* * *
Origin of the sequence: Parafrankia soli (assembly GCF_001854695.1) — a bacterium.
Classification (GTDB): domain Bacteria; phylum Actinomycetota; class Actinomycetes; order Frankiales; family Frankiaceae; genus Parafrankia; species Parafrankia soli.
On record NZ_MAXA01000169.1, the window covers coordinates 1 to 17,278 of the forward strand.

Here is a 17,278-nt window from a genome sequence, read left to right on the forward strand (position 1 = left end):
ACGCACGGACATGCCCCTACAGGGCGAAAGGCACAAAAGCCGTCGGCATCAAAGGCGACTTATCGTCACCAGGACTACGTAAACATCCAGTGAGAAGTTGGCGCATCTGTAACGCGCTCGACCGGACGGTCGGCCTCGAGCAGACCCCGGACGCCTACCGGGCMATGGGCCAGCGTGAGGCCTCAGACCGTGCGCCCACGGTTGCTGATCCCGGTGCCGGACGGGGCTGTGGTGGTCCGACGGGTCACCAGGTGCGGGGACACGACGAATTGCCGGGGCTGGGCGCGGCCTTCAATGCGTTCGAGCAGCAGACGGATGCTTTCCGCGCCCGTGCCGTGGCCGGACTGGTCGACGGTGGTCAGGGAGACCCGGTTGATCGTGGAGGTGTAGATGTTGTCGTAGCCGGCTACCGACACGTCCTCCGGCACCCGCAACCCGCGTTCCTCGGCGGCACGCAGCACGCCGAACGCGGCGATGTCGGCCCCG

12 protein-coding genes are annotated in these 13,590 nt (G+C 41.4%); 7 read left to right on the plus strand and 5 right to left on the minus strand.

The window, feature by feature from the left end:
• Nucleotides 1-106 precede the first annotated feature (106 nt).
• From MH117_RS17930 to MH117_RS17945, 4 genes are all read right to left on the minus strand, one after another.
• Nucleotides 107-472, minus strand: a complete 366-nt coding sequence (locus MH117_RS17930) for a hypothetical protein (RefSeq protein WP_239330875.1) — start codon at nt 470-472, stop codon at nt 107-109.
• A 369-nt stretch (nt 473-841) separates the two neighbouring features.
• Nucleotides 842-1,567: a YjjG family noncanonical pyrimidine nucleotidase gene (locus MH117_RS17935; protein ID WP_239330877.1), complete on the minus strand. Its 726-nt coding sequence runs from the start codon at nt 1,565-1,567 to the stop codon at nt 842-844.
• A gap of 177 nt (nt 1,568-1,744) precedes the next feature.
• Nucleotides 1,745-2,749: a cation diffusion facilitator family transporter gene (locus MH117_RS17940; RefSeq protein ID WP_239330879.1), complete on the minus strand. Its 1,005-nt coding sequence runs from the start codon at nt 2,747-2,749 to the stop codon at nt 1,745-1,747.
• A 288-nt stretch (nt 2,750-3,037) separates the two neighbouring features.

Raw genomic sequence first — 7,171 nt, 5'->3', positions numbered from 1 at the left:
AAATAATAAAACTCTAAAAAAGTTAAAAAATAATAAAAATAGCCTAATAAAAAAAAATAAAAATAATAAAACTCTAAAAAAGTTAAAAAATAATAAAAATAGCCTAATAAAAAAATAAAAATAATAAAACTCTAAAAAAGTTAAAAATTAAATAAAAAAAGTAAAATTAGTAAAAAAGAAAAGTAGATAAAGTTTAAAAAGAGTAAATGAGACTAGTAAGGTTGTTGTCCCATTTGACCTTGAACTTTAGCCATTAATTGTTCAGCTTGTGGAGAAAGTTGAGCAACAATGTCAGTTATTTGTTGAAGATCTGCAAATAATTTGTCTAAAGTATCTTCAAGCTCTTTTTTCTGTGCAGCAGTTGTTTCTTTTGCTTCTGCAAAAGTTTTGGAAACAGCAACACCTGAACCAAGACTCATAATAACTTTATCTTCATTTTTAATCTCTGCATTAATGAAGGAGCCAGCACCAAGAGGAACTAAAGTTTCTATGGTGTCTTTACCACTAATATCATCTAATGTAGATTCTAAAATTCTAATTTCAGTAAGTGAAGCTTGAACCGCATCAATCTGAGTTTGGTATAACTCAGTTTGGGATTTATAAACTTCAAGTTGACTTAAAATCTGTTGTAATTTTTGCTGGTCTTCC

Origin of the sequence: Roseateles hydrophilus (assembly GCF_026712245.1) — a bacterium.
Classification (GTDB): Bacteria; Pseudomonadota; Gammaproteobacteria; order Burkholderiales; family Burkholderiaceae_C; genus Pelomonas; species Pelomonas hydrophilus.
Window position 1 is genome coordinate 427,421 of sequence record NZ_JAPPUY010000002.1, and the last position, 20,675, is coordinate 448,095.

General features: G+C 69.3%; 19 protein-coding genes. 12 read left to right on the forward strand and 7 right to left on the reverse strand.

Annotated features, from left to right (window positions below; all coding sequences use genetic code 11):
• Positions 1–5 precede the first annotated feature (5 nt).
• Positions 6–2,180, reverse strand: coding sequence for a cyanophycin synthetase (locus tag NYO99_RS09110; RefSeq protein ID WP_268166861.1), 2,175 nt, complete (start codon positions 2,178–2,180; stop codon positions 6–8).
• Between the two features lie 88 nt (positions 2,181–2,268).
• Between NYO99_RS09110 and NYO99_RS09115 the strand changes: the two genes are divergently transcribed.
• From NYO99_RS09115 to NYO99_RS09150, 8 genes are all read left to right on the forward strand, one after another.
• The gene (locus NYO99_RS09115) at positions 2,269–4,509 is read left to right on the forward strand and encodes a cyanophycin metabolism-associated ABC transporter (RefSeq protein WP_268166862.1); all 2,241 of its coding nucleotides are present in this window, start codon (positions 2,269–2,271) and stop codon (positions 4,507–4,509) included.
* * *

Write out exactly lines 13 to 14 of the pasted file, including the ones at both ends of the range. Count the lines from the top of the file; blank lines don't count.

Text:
• A gap of 177 nt (nt 1,568-1,744) precedes the next feature.
• Nucleotides 1,745-2,749: a cation diffusion facilitator family transporter gene (locus MH117_RS17940; RefSeq protein ID WP_239330879.1), complete on the minus strand. Its 1,005-nt coding sequence runs from the start codon at nt 2,747-2,749 to the stop codon at nt 1,745-1,747.